For years advocates of the elderly and disabled have called on the Federal government to increase protections for those who depend on nursing homes for care. Now the government is set to release a new set of rules pertaining to nursing homes, but according to a new opinion piece in the New York Times the proposed Federal regulations do not go far enough.
New Regulations to Allow Arbitration Clauses
The new regulations will reportedly allow nursing homes and long-term care facilities to require residents to agree to arbitration clauses, which would permit such facilities to force residents who desire to file grievances against them into arbitration instead of going to a court of law. Such arbitration clauses usually benefit the companies which require their clients to agree to them, to the detriment of the clients.
Courts Are Better Equipped to Hear Nursing Home Cases
The Times opinion piece cites the fact that disputes involving nursing homes and long-term care facilities are often more about standards of care and neglect than money, per se. For this reason, the arbitration clauses should be banned from nursing homes contracts, as a court of law is the proper institution to hear cases involving such abuses.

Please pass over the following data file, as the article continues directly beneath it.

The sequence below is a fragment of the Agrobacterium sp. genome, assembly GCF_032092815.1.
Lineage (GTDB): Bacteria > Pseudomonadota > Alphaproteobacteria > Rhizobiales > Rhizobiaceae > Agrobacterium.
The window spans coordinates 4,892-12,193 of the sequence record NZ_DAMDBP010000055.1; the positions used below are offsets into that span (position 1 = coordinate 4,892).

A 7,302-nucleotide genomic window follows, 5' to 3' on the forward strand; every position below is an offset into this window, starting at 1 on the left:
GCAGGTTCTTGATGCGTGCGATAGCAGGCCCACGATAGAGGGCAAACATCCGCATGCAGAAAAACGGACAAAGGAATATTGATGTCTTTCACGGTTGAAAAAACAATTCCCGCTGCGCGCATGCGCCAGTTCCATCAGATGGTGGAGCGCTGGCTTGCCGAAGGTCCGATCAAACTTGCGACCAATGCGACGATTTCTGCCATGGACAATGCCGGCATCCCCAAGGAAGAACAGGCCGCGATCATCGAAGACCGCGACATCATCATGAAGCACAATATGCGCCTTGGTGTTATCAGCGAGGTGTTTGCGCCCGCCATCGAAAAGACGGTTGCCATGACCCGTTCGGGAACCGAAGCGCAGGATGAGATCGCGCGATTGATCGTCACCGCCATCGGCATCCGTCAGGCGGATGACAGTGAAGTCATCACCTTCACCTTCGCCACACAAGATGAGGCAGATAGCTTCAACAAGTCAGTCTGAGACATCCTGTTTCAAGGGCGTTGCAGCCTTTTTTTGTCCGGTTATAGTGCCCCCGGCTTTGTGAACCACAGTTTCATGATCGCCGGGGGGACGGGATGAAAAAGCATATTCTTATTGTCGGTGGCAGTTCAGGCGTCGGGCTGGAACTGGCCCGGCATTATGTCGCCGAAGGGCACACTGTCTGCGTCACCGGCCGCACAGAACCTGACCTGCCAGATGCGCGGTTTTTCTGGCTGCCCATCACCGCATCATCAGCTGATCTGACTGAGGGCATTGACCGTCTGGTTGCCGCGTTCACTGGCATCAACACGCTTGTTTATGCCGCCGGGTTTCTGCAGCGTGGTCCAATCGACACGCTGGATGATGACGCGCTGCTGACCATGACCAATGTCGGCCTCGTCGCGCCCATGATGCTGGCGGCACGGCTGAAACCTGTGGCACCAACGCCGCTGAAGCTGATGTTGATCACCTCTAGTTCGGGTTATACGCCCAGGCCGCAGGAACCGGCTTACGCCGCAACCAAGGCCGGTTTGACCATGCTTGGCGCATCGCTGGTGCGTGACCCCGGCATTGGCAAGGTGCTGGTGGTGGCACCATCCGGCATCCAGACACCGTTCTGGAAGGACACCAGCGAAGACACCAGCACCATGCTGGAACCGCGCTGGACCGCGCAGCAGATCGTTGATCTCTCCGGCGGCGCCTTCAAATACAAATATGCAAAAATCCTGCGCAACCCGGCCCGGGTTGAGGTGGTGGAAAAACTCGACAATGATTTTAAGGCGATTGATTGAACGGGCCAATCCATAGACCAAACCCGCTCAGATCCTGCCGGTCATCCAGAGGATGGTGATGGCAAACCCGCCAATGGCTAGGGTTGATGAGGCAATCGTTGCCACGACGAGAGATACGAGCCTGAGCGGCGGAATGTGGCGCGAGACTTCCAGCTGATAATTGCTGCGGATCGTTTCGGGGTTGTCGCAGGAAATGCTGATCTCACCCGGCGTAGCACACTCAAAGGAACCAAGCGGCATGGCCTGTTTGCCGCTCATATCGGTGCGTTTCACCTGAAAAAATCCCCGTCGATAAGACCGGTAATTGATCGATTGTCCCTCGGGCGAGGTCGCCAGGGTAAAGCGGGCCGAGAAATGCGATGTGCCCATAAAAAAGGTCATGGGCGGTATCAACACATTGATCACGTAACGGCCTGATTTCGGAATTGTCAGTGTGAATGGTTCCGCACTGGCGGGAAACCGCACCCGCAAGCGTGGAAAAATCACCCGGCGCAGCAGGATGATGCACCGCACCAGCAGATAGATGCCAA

Instead, the new regulations will simply require that the companies explain the clauses to potential residents. Although the nursing homes cannot make signing such disclosures a condition for admission into their facilities, they can nevertheless include the clauses in their contracts and attempt to convince their prospective residents to assent.
Still A Slim Chance Rules Can Be Amended
As noted in the opinion, regulators were well aware of “concern” by elder abuse advocates relating to forced arbitration, and even sought comment as to whether or not such arbitration clauses should be allowed. But ultimately the rules were written in such a way as to allow the clauses. It now appears that the only way to change the new rules is if the White House Office of Management and Budget, in its review of the rules before their September release, asks that the arbitration provisions be banned.